A lot of people ask us about homogenizing solids with a rotor-stator homogenizer. In many instances, rotor-stator homogenizers can homogenize samples with solids in it, as well as many samples where the primary material is solid and you are looking to create a suspension or perform an extraction. There is one key rule of thumb to follow, however:
When homogenizing solids, the largest diameter of any solid particles should be no larger than one half the diameter of the probe. For example, if you are using a 20 mm probe, any solid particles in the sample should be no more than 10 mm at its widest.
Why is this? The high-shear area that samples must be exposed to in order to process is actually in the small gap between the rotor and the stator. The solids need to be small enough to be at least partially sucked into that space or simply blugeoned apart by the force of the spinning rotor. However, if the solid particles are too large they will simply bounce off (or get stuck on) the non-moving outer stator and will not homogenize.
As with all rules of thumb, it does not hold true in all situations. There are many things which are simply too hard or tough to homogenize, as the shear forces are insufficient to tear the particles apart. For instance, pieces of rubber, bone, or small rocks would be largely impervious to the forces of a rotor-stator homogenizer.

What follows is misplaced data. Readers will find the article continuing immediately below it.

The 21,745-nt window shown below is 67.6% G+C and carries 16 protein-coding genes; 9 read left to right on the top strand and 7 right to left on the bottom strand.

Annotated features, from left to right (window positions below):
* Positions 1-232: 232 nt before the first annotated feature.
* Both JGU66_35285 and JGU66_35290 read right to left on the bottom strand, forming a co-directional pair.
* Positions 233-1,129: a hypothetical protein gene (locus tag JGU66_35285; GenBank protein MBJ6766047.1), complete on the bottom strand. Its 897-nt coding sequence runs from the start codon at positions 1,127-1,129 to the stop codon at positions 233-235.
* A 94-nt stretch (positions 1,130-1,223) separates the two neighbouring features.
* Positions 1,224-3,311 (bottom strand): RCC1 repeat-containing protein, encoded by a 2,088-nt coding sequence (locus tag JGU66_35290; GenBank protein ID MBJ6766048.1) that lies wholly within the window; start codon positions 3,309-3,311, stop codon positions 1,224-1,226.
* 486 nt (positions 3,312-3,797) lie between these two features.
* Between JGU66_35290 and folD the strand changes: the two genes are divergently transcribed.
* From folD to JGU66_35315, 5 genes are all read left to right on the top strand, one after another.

Likewise, there are things that are so soft and pliable that their size is almost irrelevant. Adipose tissue or any soft, spongy material would be readily sucked into the shaft and torn apart. Something readily flexible with a very high aspect ratio, like a long and wide but very flat leaf, is also not bound by this rule as it will easily crumple into a much smaller size than its original form.
Additionally, when homogenizing larger solid particles, use of a saw-tooth probe will help. Saw-tooth probes have sharp, jagged edges which will catch solids and help cut them apart. This is especially recommended when homogenizing anything fibrous, such as most animal or plant tissues.
Keep in mind that larger diameter probes accommodate higher volumes than smaller diameter probes. This means that if you have a low-volume application which necessitates a smaller probe, you'll need to ensure that any solid matter in your sample is smaller as well. Conversely, large-volume applications with larger probes can usually accommodate larger solid particles.
If you're ever uncertain what rotor-stator and probe are right for your application, just give us a call or send us an email and we'll be happy to help you find the right homogenizer for your needs.